Rio exclusive: Experience and fearless young guys will help us over the line
00:11 GMT, 22 April 2012
Rio Ferdinand may have played football at the highest level for 16 seasons, winning five Premier League titles, the Champions League and a host of other trophies with Manchester United but his search for a competitive edge remains as sharp as ever.
So, on a wet Wednesday afternoon in Sheffield last week, the 33-year-old central defender was every bit as gripped as the target audience of aspiring teenage athletes as he listened to Britain’s Olympic gold medal hopeful Jessica Ennis host a question and answer session.
At one point he even politely raised his hand, requested the microphone and asked Ennis a question of his own. ‘How do you block out emotion on the big occasions’ he said — to which Ennis replied that she blanks everyone out of her mind, ignores friends and family, and applies tunnel vision as soon as she enters the sporting arena.
Desire is key: Rio Ferdinand reflects what it takes keep winning at Manchester United
Top of their game: Rio with Jessica Ennis, ambassadors for the Jaguar Academy of Sport
‘I do the same,’ Ferdinand told me afterwards. ‘So on that occasion, asking Jess didn’t teach me anything new. But you never know what you might learn.
'There might just have been one little thing I could have taken away. I’m fascinated by how other sportsmen train and prepare. I’m always looking for that extra advantage.'
Rarely have Ferdinand and his United team-mates needed to be as tightly focused as they must be in the coming weeks, as the most absorbing Premier League title race in years comes to the boil.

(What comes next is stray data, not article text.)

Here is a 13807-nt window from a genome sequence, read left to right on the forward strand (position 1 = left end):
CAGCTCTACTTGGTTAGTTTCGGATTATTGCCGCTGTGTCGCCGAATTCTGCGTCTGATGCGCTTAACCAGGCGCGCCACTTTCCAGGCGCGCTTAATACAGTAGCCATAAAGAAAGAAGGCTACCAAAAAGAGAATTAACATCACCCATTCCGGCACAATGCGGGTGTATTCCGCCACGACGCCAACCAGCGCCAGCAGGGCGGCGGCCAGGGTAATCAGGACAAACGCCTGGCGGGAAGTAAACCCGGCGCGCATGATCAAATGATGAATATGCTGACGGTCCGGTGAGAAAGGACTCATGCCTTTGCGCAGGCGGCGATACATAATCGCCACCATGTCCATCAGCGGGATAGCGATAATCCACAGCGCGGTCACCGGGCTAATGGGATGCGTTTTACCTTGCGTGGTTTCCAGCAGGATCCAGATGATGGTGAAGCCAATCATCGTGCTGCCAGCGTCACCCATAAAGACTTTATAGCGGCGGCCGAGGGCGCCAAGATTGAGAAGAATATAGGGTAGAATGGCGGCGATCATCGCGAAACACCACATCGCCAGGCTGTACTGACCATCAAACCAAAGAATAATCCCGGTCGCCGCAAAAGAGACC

United sit atop the table, five points ahead of their ‘noisy neighbours’, Manchester City, with four games each remaining, including a potentially decisive derby on April 30.
United host Everton at lunchtime on Sunday knowing victory will take them eight points clear again, at least until City play at Wolves at tea-time.
The race could be over as the final whistle sounds at the Etihad Stadium showdown a week on Monday — or it could go to the wire, to 4.50pm or thereabouts on Sunday, May 13.
‘I don’t look beyond Everton,’ said Ferdinand, softly spoken but assured, relaxed but maintaining eye contact because he means what he says. ‘The approach has to be that it’s like no other game, none has been this important and we have to win.
‘Having had the experience of winning the title in past seasons can help us, but then it can go the other way. City and the other teams who haven’t been there can go in with no fear. They’ve got no knowledge of what it’s like, and that can work in their favour.
‘We’ve just got to make sure that we keep our eyes on what we’re doing, and use the experience we’ve got, and the lack of fear that our young guys have got, to get ourselves over the line first.’
He says nothing about City’s title
charge has surprised him this season, that their challenge is an
inevitable result of the petrodollars flowing from Sheik Mansour.
spent so much money, I don’t think their owners will be sitting there
saying, “Oh, they’re punching above their weight”,’ he said. ‘You spend
all that money, you’d expect to be top of the league.’
Still got it: Ferdinand is confident United will beat off the challenge of Manchester City in the title race
So what is it about serial winners United — looking for a 20th English title and their 13th of the Premier League era — that makes them such a winning machine Ferdinand pinpoints one factor above all.
‘When you come through the doors at Manchester United, you smell the desire for success. At United it all comes back to that same word — desire,’ he said. ‘That comes from the manager to a great extent.
'When young players come in at United, they don't get shouted at by me, Giggsy and Scholesy. They watch and they learn'
'How can he do one job at one club, Manchester United, for 20 years and maintain success throughout that period Because of his desire to win. How can you spend time in that environment without wanting the same It doesn’t happen. And if you don’t feel that desire then you’ll be out the door before you know it.